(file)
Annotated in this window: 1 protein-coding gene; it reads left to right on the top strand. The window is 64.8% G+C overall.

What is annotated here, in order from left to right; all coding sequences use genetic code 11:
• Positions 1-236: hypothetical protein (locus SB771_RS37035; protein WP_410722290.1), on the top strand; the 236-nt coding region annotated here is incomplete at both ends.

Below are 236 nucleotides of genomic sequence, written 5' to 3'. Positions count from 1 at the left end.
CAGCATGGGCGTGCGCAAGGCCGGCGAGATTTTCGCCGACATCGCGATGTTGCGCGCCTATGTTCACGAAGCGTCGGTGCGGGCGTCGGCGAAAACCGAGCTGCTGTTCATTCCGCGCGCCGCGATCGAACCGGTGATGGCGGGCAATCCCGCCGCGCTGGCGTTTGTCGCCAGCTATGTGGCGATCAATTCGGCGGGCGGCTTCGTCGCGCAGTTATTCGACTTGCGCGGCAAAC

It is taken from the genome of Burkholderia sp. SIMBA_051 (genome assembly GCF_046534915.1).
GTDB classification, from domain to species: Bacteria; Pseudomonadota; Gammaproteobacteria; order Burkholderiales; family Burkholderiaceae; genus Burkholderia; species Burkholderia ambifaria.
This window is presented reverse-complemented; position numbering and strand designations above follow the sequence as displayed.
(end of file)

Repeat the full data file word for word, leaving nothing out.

Annotated in this window: 1 protein-coding gene; it reads left to right on the top strand. The window is 64.8% G+C overall.

What is annotated here, in order from left to right; all coding sequences use genetic code 11:
• Positions 1-236: hypothetical protein (locus SB771_RS37035; protein WP_410722290.1), on the top strand; the 236-nt coding region annotated here is incomplete at both ends.

Below are 236 nucleotides of genomic sequence, written 5' to 3'. Positions count from 1 at the left end.
CAGCATGGGCGTGCGCAAGGCCGGCGAGATTTTCGCCGACATCGCGATGTTGCGCGCCTATGTTCACGAAGCGTCGGTGCGGGCGTCGGCGAAAACCGAGCTGCTGTTCATTCCGCGCGCCGCGATCGAACCGGTGATGGCGGGCAATCCCGCCGCGCTGGCGTTTGTCGCCAGCTATGTGGCGATCAATTCGGCGGGCGGCTTCGTCGCGCAGTTATTCGACTTGCGCGGCAAAC

It is taken from the genome of Burkholderia sp. SIMBA_051 (genome assembly GCF_046534915.1).
GTDB classification, from domain to species: Bacteria; Pseudomonadota; Gammaproteobacteria; order Burkholderiales; family Burkholderiaceae; genus Burkholderia; species Burkholderia ambifaria.
This window is presented reverse-complemented; position numbering and strand designations above follow the sequence as displayed.